Thursday, December 1, 2005 - Phuket, Thailand
Photo by Lee Johnson
Well, it happened. Much sooner than I was expecting. I was involved in a relatively serious motorcycle accident tonight. Although relatively unscathed, I am experiencing some significant chest pain and my knee is quite sore.
I am traveling along the highway to meet up with my parents who are visiting and another motorbike pulls out right in front of me. It seems so cliché to say that things seem to happen in slow motion, but as the accident replays in my mind that is the only way I can describe it. A rotund Thai man wearing no helmet and nothing but a t-shirt, boxer shorts and flip flops pulls out from a side road directly across my lane and in front of me. The instant I see him I honk my horn. When he sees me he freezes. I apply the brakes and try to pass in front of him just as he moves forward vainly hoping to avoid me. I know at that moment that I am going to hit him. Resignation; what a strange feeling. No fear, just resignation. With resignation comes a strange feeling of calm; I knew I was going to be fine. Yet I could not possibly understanding the full implications of what was about to happen. I hit him broadside. T-bone style. My chest hits the handle bars with incredible force as my bike slams into his. I get up from the pavement gasping for a breath, clutching my chest, limping slightly as I make my way to the side of the road. Surreal doesn’t even begin to describe it. I know from my years of training that I am in shock. Instantly I analyze myself; signs and symptoms. I take a mental inventory of my faculties and my injuries.
People come running. I ask in my improving Thai whether anyone saw the accident. No one did but they all heard the noise. It was incredibly loud they say. I remember it now; an extremely loud explosive bang followed instantly by a sharp, piercing metallic crunch. The sound was all around me as I hit him. It was in the air and against my skin.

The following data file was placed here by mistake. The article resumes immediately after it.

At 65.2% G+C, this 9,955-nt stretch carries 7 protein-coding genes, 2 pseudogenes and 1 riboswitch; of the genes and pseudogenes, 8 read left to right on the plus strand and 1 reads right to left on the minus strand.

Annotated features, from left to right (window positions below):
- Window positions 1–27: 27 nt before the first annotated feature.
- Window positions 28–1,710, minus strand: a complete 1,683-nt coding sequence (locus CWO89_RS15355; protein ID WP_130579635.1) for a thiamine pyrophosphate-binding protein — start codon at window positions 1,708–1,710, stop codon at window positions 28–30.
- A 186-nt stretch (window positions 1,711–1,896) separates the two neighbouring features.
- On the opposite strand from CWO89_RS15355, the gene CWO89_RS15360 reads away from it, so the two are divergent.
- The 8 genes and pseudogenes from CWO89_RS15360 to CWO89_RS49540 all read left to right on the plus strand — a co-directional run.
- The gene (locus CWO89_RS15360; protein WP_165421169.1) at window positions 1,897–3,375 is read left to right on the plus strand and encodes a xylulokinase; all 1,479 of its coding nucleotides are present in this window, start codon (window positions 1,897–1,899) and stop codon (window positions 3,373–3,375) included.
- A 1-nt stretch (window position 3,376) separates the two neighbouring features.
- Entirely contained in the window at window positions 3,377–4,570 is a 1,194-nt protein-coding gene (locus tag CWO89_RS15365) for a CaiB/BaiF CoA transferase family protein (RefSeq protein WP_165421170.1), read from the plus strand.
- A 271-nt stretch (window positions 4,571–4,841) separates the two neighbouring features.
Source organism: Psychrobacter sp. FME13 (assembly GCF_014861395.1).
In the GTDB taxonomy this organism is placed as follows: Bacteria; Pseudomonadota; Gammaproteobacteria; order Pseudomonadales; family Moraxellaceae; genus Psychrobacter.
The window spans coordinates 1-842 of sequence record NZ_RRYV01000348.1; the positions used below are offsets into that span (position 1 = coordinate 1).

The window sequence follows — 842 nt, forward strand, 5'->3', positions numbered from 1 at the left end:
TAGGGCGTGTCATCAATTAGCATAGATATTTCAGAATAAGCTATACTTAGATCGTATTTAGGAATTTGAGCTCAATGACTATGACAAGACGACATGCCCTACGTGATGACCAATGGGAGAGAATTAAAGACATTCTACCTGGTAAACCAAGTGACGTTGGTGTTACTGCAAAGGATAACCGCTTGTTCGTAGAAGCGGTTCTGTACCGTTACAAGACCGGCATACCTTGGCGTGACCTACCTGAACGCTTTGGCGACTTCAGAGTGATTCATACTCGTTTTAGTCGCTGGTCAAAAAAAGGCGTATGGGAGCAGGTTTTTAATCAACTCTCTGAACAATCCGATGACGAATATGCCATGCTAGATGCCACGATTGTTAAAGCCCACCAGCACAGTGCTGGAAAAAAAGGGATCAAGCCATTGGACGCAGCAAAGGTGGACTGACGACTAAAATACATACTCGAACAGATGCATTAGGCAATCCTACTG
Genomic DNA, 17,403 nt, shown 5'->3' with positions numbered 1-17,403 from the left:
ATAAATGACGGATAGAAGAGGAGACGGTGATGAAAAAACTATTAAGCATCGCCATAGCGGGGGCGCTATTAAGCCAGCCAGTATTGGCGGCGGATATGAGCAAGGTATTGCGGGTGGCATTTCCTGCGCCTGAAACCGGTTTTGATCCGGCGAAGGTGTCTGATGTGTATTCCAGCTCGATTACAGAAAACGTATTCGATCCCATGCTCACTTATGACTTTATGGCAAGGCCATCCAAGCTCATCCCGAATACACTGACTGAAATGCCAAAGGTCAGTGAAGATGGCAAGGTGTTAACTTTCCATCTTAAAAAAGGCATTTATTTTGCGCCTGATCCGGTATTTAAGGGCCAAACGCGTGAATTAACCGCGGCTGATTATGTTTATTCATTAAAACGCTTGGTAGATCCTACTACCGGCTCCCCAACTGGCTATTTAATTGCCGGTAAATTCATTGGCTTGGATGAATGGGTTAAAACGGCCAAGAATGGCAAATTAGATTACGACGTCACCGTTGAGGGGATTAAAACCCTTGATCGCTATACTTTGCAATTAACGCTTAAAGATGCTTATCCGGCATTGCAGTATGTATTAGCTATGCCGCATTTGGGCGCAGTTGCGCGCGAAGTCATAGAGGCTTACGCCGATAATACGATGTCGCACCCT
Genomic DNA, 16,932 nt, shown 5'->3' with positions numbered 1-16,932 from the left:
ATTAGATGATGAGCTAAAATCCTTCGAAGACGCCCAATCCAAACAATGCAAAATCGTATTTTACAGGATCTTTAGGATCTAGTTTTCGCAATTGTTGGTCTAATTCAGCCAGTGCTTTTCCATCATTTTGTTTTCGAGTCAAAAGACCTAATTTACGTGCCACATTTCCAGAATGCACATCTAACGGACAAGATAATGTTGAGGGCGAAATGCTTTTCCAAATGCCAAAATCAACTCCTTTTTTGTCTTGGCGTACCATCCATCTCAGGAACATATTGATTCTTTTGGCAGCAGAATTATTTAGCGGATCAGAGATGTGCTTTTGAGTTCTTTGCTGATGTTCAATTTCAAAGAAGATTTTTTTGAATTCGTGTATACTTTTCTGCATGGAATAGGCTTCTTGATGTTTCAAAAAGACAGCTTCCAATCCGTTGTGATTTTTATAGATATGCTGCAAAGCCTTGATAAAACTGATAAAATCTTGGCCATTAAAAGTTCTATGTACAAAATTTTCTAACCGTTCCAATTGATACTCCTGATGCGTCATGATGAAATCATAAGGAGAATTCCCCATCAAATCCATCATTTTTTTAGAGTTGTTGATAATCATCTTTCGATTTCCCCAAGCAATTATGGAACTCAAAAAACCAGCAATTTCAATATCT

I look over to the inert body lying in the middle of the road. He’s not moving. He’s not conscience. The thought never enters my mind that he could be dead. People rush over to try to bring him around but he doesn’t respond. Nothing. Not even a blink or muscle twitch. One man slaps him lightly on the face like they do in the movies. I know that I should go over and help. I know what to do. For a few years I taught people how to respond. I know how to assess a victim. I also know from my training how to recognize shock and how to treat it. I am in no mental condition to administer medical care.
As I look at the man in the road I notice two things; I don’t see any blood and he has an erection. He’s lying there flat on his back, arms to his side, a pair of boxers and an erection pointing straight up. It would be comical if it wasn’t so tragic. If I remember correctly, an erection on a victim can be a sign of spinal injury.
Eventually, he does become conscience; I think. This really has no effect on my state of mind. Should I be relieved? Should I somehow feel slightly absolved? I feel nothing. At some point the police and ambulance are there. I believe in that order. Like the chalk outline of a corps, the cop spray paints a white outline of our bikes as they lay in the center of the road, turn signals still blinking. He pulls the bikes to the side of the road. Now there are only two errant flip-flops lying in the road. No one gathers them and within minutes as traffic resumes car after car drives over them. The white outline of our bikes on the charcoal asphalt glistens beneath the headlights of each passing car.